Tasmanian Gothic is an enduring trope used most visibly, in recent decades, as a tourism device. It sells the troubled island back to its mainland counterpart and works on the gourmands and intrepid Patagonia-clad campers among us, often one and the same. Certainly, to this outsider–it having been more than a decade between drinks–Tasmania does feel shrouded, ill at ease. The unmentionable hangs in the air. Coincidentally, the tourism slogan ‘Come Down for Air’ is as preternatural a figuration of Tasmania–island as tabula rasa–as a brooding, gothic landscape that threatens to swallow you whole (see the man-eating waterways of last year’s ‘feminist noir’ hit television series Deadloch). The ahistorical conditions of Tasmania are sold to us against a backdrop of real, unsettled histories; as Trawlwoolway artist Julie Gough describes it, the whole place is a ‘crime scene.’
Although an unlikely lens for reviewing the 2023/24 summer shows at the Museum of Old and New Art (MONA), particularly given all three exhibitions feature international rather than Australian artists or works, the feeling is hard to shake. At the time of viewing, the country was on a precipice, just two weeks out from the Voice to Parliament referendum vote. Driving into Hobart, crossing the River Derwent, Jacinta Nampijinpa Price came over the radio–an ad for the No campaign. That evening at a local pub, Rachel Perkins and Paul Kelly sat just a few tables over, on tour as part of the Yes campaign. We now know how that story goes.
The particulars of time and place are fundamental to reading French artist Jean-Luc Moulène’s self-titled solo exhibition. Namely because, of the three shows that opened in September 2023, his was most troubling in its claims for universality and the underexamined role of the peripatetic international artist, particularly amid such a charged political atmosphere in Australia and the more generalised post-pandemic push towards business as usual.
Jean-Luc Moulène and Teams is a sparse exhibition featuring four elemental sculptures–boulder-like forms in wax, sandstone, zinc and wood–alongside a cow bone propped between ceiling and floor, and two earlier works reprised from Moulène’s archive. All Moulène’s objects are deeply entangled, not just in the physical processes and Teams engaged to produce them, but also in the pedigree of the materials. The lithe cow bone for example, Axe (Axis) (2016), is described to have been ‘boiled clean of its meat, buried for a time, and exhumed at Bushy Park’, a rural township between Hobart and Queenstown. Tasmanian Gothic rears its head; the earth claims and rebirths us all. While the significance of Bushy Park is left up to us (no further information across MONA’s mobile app ‘art wank’ elucidates why Bushy Park in particular), it’s not such a stretch for an exhumed bone to conjure long standing repatriation battles over Aboriginal ancestral remains or recall the controversies of Mike Parr’s 2018 subterranean performance Underneath the Bitumen the Artist. Tasmanian ground is loaded.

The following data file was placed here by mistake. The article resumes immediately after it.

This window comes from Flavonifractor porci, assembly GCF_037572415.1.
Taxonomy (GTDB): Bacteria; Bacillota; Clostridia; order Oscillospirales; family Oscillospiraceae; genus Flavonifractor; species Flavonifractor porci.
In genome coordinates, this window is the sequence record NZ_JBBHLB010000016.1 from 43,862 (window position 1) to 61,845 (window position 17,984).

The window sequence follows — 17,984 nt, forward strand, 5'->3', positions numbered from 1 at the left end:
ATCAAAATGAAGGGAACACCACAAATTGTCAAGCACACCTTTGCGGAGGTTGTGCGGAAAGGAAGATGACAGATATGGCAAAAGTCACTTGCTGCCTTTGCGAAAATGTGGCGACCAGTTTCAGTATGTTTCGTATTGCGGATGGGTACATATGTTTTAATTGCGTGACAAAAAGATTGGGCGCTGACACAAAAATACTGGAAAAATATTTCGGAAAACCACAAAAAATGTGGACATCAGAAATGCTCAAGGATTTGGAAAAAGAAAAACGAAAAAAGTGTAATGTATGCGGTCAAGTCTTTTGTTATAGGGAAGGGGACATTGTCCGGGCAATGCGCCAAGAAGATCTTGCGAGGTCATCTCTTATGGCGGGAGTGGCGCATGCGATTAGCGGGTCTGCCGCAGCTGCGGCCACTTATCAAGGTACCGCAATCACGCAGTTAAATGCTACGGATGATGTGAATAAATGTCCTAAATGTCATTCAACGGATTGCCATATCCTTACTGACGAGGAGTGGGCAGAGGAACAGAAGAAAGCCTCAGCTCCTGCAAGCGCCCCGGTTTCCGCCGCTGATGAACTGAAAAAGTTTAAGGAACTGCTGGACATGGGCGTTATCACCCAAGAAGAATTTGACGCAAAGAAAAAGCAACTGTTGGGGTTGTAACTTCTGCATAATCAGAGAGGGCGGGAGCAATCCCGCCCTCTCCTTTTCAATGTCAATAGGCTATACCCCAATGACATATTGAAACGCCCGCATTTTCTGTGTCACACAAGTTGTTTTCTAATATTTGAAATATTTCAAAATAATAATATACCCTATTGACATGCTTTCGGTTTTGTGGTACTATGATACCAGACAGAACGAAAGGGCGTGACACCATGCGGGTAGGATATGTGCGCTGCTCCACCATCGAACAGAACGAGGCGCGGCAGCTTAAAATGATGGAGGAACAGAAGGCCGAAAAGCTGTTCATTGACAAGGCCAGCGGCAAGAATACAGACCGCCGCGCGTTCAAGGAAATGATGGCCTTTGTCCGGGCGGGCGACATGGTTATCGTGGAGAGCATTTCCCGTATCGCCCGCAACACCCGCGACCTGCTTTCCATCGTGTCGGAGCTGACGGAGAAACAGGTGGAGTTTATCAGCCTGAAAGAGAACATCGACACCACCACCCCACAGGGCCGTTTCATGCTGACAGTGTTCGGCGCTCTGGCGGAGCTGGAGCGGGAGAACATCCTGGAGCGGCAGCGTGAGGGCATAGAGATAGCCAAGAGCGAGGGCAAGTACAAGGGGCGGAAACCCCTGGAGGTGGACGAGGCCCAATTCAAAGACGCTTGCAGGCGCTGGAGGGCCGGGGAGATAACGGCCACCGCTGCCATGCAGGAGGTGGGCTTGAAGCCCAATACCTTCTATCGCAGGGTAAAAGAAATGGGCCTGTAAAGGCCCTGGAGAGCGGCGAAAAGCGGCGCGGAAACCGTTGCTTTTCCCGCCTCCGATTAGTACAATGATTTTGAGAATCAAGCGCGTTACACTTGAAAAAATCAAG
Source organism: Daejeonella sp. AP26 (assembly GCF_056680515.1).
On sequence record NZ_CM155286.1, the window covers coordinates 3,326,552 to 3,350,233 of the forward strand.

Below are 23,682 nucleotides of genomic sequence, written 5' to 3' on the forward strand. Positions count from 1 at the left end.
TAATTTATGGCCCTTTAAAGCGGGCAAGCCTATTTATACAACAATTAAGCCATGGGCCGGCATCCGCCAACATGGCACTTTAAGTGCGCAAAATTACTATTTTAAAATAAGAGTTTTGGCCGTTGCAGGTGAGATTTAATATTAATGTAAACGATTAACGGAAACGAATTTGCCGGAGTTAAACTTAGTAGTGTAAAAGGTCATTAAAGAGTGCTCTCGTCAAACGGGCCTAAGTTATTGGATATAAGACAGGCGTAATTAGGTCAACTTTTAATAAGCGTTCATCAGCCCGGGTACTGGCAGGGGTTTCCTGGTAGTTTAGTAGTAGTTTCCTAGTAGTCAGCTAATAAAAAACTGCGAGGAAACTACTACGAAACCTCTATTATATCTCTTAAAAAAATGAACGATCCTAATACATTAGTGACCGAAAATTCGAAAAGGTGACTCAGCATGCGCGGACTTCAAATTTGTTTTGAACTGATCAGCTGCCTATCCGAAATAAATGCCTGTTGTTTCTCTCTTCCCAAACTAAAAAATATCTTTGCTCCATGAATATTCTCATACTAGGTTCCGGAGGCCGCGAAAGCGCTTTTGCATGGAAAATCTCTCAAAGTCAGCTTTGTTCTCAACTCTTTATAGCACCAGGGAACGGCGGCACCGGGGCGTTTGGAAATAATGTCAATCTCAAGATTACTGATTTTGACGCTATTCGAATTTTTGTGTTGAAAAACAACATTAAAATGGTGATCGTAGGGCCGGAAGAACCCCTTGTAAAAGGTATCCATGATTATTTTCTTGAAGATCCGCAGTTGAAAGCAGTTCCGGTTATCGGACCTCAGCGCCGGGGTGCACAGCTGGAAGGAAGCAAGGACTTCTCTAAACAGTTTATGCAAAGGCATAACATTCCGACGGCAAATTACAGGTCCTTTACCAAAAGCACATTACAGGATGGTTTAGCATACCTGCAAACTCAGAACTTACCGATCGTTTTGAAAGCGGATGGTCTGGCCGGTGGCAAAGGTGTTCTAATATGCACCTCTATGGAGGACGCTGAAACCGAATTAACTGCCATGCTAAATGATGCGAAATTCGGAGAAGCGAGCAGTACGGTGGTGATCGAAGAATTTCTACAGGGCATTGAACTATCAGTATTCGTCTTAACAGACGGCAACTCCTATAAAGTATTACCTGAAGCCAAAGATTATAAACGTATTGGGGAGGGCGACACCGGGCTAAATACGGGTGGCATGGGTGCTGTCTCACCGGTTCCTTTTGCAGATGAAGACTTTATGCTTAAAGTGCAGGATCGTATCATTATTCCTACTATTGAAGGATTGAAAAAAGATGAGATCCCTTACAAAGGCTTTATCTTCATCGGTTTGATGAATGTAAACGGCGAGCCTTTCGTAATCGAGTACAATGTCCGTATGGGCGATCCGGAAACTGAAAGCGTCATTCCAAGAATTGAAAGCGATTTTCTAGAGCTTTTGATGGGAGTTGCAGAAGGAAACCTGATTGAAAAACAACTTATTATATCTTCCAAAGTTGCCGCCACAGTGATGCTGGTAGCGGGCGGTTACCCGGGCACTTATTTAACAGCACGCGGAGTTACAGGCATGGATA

Material pedigree continues with Moulène’s four boulders. Travelling further northwest, Hydrowood Knot (2021) tells the tale of a new industry in Tasmanian forestry where timber is dredged from the man-made depths of Lake Pieman. Until recently, rare species of wood, primarily salvaged for boutique architectural finishes (and now artworks), had been ‘lost’ to Tasmanian time. The Triassic rock of Sandstone Abstract (2021) similarly conjures the protohistoric while Fixed Zinc (2021), smelted at Bell Bay in northern Tasmania, was inspired by the zinc refinery situated on the River Derwent. During his artistic reconnaissance in 2018, Moulène was surprised to encounter such industry on the banks of an otherwise pristine river.
Moulène’s focus is material transfiguration. Water shapes molten metal; a rock, taken from Beqaa Valley in Lebanon, is scaled up in Gosford sandstone; forms shift from positive to negative to positive (Wax Larva , a great hunk of robotically carved wax, is ghosted by the lost wax casting techniques of Fixed Zinc). The artist is attempting to manipulate the laws of physics via a globalised team of 3D specialists, curators and manufacturers.
Moulène's quest for the universal seems sincere. To produce art beyond the trappings of nations, politics, identity, time, remains a holy grail for many artists, especially those working trans-geographically or chasing a formalist ideal.
We went for two days to Freycinet. For me, it was part of the south of France, part of Morocco, part of Mexico. We always interpret. I try not to be, we say, ‘stupidly local’, it means with clichés. The sky is everywhere.
There is truth to the insight. We could all do with some relief from the institutional formulas that trap and categorise contemporary artists (and curators and writers). Perhaps the air is fresher down here after all. But Moulène’s proposition is hard to reconcile considering his materials are deeply of place and marketed as such. Moreover, his objects are resolutely objects. They are great hulking sculptures you imagine being craned into the gallery, physical matter extracted from somewhere–in this instance, Tasmania and New South Wales.
The work that best captures this hypocriticism is Errata, (2002–2013). Within slingshot of the four boulders, Errata constitutes nine palettes of stacked Jumex cans–Mexico’s most popular juice and nectar producer–in a towering Judd-like arrangement of hyper-coloured cubes. Moulène intercepted the manufacturing process, stripping the cans of their trademark branding (a reverse Warhol, if you like), and re-presented the objects as pure minimalist form. We are given the etymology of the title–erratum, meaning mistake in printing or writing–as a clue to Moulène’s hand in an otherwise seemingly straightforward Pop readymade.